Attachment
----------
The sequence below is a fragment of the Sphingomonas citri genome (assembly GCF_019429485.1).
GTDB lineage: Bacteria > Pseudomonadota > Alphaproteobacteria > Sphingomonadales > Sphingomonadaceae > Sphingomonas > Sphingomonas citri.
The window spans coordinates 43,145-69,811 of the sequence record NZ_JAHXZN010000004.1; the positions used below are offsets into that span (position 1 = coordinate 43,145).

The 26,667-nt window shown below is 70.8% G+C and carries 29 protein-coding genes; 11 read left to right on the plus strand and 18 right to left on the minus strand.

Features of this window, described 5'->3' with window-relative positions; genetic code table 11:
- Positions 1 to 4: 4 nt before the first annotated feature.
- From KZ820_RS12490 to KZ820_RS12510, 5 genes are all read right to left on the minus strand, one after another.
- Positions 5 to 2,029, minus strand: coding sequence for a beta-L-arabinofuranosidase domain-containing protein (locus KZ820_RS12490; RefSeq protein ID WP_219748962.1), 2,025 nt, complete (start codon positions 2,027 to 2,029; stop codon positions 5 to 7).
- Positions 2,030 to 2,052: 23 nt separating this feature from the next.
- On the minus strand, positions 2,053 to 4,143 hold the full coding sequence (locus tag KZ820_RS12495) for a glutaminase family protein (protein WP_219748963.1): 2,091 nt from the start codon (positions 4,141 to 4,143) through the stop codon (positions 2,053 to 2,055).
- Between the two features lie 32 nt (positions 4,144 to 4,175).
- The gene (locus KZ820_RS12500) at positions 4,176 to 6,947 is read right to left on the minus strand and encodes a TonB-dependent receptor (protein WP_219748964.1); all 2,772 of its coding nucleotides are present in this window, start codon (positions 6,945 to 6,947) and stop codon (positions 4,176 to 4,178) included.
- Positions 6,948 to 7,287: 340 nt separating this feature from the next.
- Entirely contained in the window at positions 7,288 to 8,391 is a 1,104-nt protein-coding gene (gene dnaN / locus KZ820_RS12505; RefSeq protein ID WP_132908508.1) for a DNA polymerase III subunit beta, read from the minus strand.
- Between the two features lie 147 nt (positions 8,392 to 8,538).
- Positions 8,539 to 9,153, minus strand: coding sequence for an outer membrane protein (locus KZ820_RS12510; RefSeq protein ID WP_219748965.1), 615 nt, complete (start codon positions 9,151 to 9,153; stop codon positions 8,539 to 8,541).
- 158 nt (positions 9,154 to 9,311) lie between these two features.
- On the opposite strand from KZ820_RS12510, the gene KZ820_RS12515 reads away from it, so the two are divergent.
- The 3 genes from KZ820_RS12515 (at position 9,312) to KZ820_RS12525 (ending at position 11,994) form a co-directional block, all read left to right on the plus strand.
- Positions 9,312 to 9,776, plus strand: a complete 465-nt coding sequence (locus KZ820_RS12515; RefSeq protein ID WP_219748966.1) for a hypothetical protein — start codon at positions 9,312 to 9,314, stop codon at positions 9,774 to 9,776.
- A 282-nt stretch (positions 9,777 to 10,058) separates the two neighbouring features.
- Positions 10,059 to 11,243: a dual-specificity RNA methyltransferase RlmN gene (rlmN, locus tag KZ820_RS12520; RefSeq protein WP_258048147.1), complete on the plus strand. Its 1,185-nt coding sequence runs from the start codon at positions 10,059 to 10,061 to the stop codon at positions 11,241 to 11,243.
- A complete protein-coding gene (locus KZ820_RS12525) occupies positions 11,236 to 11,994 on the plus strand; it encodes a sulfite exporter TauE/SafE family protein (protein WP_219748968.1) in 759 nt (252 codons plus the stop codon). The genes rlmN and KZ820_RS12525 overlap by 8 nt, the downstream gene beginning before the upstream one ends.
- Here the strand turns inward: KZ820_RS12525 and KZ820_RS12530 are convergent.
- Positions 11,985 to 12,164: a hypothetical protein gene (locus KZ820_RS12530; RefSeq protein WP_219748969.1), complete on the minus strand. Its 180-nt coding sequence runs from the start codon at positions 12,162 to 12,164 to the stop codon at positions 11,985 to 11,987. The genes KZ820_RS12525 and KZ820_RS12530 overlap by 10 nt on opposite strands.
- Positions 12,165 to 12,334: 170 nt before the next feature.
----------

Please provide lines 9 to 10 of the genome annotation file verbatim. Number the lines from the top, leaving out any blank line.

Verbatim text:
- Positions 2,030 to 2,052: 23 nt separating this feature from the next.
- On the minus strand, positions 2,053 to 4,143 hold the full coding sequence (locus tag KZ820_RS12495) for a glutaminase family protein (protein WP_219748963.1): 2,091 nt from the start codon (positions 4,141 to 4,143) through the stop codon (positions 2,053 to 2,055).